Portrait of a Lady on Fire: Cadmium Orange Is the New Black

You fall in love with an artist, you’re gonna get burned. Photo courtesy of Pyramide Films

Every year Hollywood imports a new French lesbian movie. I usually run in the opposite direction because of all the whispering-in-bed scenes and pained longing you can’t feel because you’re too busy reading novel-length subtitles. And I mean, if no one’s going to eat jizz off a peach, why did I sit through all that?

However…wow. Portrait of a Lady on Fire is close to perfection.

You do have to get past the too-obvious title (the French version is more nuanced about the Henry James reference), and there will be times when someone in the throes of passion will say (whisper) lines like “Do all lovers feel like they’re inventing something?” It’s a French movie, they can’t help themselves.

But you’ll be rewarded with an exquisitely composed, beautifully shot, subtly acted film where nothing is wasted and emotions are allowed to resonate in stillness, unlike Hollywood films that push us into every feel with music cues and histrionics. 

The plot is simple, and focusing on it is hard at first because you’re drooling over all the props. The piano with the colors reversed on the keys – the big ones are ebony and the little ones are ivory – is to die for, even though it might confuse pianists other than Stevie Wonder. And though each of the four women who occupy the perfectly aged stone villa only have one dress, you never get tired of looking at those four dresses. 

Things kick off with a painter who looks exactly like Emma Watson arriving at the remote sea-swept villa to paint a betrothal portrait of a young woman we learn is an impossible subject. The previous painter was driven to wipe the woman’s entire head off his attempt and run screaming, so we’re primed for her reveal, and it is teased out in a series of wonderfully clever bits of staging.

The movie is full of brilliant narrative details like this, and they aren’t all pretty either. Did you know that 18thCentury abortions entailed playing Red Rover Red Rover on a beach, then drinking weed tea while hanging from the ceiling, and finally having a homemade exfoliate mask spread inside your hoohah while you hold a baby’s hand? Don’t get any ideas, Alabama.

Men appear only in the first five and last five minutes of the film, so we don’t know how the pregnancy could have happened, but it’s not one of the lesbians, so don’t worry, their relationship doesn’t get messy in that way. Haha.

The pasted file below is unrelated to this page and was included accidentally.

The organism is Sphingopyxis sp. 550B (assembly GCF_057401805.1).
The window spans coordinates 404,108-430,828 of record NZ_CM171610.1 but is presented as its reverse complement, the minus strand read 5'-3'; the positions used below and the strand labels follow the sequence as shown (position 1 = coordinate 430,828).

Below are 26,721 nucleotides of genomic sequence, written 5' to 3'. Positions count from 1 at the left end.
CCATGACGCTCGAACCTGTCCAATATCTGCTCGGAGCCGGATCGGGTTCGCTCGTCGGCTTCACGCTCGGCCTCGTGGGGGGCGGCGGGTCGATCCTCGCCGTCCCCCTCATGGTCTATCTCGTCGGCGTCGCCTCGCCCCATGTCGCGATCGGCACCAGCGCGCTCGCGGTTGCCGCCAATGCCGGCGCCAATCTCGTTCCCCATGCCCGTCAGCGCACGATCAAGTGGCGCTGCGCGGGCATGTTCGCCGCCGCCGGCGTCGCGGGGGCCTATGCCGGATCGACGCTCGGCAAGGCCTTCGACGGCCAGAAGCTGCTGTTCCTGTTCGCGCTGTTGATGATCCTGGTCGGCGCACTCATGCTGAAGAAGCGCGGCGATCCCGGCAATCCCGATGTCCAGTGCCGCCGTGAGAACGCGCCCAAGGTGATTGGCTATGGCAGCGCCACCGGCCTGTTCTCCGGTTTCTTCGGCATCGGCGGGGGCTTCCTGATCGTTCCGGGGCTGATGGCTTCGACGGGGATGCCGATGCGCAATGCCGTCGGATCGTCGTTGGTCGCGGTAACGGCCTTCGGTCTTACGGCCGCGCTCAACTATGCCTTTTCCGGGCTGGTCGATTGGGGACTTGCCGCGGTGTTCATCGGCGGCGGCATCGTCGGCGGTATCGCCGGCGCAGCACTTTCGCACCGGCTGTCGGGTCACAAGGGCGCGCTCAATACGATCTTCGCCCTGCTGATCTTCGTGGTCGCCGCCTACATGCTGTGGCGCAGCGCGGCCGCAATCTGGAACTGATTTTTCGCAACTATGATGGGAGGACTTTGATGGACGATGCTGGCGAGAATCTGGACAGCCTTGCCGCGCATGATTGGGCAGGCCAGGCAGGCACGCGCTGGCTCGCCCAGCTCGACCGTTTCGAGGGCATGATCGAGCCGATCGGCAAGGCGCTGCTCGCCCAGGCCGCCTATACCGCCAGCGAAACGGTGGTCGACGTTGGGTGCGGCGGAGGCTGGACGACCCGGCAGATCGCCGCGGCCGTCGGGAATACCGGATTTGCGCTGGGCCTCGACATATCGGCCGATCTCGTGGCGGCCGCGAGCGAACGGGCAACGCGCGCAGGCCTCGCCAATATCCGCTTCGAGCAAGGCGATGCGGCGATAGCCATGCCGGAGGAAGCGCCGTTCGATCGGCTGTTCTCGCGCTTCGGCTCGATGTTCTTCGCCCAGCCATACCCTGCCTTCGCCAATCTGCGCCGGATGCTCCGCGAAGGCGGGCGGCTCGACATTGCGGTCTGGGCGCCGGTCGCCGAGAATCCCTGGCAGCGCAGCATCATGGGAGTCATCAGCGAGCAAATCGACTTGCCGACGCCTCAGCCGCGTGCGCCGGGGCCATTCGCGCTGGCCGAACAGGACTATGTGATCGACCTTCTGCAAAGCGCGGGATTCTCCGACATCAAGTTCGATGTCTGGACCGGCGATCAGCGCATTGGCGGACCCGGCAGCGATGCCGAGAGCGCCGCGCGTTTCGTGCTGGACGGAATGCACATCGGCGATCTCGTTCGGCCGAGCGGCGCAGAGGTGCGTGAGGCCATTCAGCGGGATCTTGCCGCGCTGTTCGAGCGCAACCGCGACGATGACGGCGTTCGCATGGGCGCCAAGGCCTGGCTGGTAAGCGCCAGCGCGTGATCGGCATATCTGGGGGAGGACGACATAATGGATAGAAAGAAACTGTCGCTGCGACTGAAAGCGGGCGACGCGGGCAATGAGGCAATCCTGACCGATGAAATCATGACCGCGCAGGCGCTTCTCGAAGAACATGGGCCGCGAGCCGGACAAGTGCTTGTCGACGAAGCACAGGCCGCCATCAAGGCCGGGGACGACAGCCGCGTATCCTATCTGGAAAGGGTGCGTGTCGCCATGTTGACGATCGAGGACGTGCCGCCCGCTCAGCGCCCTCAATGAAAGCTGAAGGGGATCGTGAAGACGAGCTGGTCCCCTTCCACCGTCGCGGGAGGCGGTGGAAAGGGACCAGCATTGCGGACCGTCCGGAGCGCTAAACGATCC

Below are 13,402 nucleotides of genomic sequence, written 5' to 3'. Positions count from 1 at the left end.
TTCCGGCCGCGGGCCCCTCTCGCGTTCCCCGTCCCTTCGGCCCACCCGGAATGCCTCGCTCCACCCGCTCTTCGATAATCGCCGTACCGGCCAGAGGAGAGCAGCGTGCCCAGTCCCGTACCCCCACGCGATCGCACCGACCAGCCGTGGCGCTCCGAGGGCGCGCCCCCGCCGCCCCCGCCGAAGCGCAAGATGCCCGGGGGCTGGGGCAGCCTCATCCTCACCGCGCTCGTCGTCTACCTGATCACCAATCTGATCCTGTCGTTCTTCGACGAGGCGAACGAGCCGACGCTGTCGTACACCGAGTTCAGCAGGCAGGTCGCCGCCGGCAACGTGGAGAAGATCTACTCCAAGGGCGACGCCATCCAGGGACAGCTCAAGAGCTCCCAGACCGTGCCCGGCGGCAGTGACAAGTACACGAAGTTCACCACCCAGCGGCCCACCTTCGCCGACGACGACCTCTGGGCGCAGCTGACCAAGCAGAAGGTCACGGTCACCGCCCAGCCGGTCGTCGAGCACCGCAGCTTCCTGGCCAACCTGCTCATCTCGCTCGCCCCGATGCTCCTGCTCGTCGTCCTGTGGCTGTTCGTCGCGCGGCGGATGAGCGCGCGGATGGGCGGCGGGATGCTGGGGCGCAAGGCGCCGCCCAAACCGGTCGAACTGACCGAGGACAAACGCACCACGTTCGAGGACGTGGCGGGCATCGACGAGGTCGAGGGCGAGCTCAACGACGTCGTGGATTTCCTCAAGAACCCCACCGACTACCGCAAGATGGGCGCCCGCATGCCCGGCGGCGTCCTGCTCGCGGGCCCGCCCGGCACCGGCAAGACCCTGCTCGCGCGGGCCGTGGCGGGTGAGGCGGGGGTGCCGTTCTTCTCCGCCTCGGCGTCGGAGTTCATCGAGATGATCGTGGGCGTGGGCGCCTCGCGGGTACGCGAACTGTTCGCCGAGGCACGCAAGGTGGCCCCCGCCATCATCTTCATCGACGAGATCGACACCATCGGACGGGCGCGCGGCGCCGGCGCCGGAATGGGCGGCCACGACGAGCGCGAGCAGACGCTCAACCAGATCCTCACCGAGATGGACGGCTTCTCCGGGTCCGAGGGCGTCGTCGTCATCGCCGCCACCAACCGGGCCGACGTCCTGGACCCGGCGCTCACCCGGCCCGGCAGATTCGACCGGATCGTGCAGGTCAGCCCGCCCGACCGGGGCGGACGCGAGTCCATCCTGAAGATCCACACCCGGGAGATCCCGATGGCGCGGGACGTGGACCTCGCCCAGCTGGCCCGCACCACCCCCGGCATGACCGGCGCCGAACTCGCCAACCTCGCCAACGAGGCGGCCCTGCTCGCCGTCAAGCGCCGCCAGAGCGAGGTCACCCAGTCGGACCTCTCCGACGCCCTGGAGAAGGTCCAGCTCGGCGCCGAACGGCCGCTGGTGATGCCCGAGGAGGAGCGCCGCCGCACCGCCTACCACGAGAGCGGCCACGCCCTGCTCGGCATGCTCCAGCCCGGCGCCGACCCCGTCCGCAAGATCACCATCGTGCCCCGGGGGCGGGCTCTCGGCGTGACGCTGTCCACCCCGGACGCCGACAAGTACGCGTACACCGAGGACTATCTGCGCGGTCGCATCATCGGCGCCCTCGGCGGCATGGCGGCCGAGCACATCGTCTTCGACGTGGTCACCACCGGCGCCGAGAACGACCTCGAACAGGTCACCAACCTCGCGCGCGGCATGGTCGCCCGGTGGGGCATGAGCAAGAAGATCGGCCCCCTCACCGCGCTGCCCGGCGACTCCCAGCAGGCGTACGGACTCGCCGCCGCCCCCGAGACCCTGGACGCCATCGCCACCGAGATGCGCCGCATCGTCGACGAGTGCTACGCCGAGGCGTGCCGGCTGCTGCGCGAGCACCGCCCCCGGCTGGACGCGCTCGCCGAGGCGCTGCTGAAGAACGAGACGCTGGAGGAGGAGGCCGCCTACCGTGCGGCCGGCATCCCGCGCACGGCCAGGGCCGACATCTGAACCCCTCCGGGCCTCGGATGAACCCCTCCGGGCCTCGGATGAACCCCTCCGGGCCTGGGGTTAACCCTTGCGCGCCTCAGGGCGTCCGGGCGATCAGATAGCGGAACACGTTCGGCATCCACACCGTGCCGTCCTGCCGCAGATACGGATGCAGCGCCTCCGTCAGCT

There’s a lot of brush-stroking on canvas close-ups, which we all get mesmerized by, admit it, and lots of scenes set in the rustic kitchen so that the persimmons and blocks of chevre can have their moment in the chiaroscuro.

There are plenty movies that sound really good when described and turn out to be awful when they get up on screen. And there are movies that can sound like an eye-roller when described but prove to be amazing. That kind of save is all about smart choices and superb effort by everyone involved, none more so than the director.

So my hat is off to director – and also screenwriter, damn girl! – Celine Sciamma. She’s the real lady on fire here.

Portrait of a Lady on Fire opens in limited release on December 6.

#movies #moviereview #ratedfritz #portraitofaladyonfire #noff2019 

New Orleans Film Festival: Jojo Rabbit: Why can’t our fascist leader be this much fun?

“Don’t tell Wes Anderson what we’ve done to Moonrise Kingdom.” Photo courtesy of Walt Disney Pictures

At my showing of Jojo Rabbit, the director Taika Waititi appeared on screen before the movie started to tell us his mother is Jewish and that his film is not intended to address hate as much as promote peace. It felt strange, like if Todd Phillips appeared before his Joker movie to let us know he had an OCD cousin and supported background checks.

Obviously Netflix PR felt Waititi had to defend his new film from the criticism that it plays too funny and loose with Nazism. But come on, from Charlie Chaplin to Donald Duck to Mel Brooks, Adolph Hitler and his cohorts have been spoofed plenty, and Waititi’s portrayal of Hitler as a goofy imaginary friend to a 10-year-old boy may differ in tone but not in intent.

The device is fitting with one of the many talents this director has, in this case his ability to see and understand events from the view of an adolescent protagonist. Case in point: we’ve all sat through at least one of those get-off-my-lawn-codger-comes-to-accept-troubled-kid movies. The damn things win Oscars all the time, no matter how tone deaf they are. Waititi’s codger-kid movie was Hunt for the Wilderpeople, but the film’s perspective and sense of humor came from the boy, not the codger, and the result was 100 times more charming and relatable than any Million-Dollar Torino ever was.

In Jojo Rabbit, Jojo (Roman Griffin Davis) is a timid boy living in Berlin toward the end of WWII, and his need to fit in makes him vulnerable to Aryan propaganda, which is getting more and more hyperbolic as the Nazis are losing their war. Jojo conjures his version of Hitler as a way to buck up his confidence and fealty during mandatory Nazi youth training. 

This is fanaticism presented from inside the mind of a kid, an idea that could get mired in over-serious dissection. But that’s just not this director. He makes his points with farce, so at first he focuses on the immature and silly aspects of Jojo’s Hitler. But as Jojo starts to see clearer, his Hitler gets testier, less funny and downright threatening.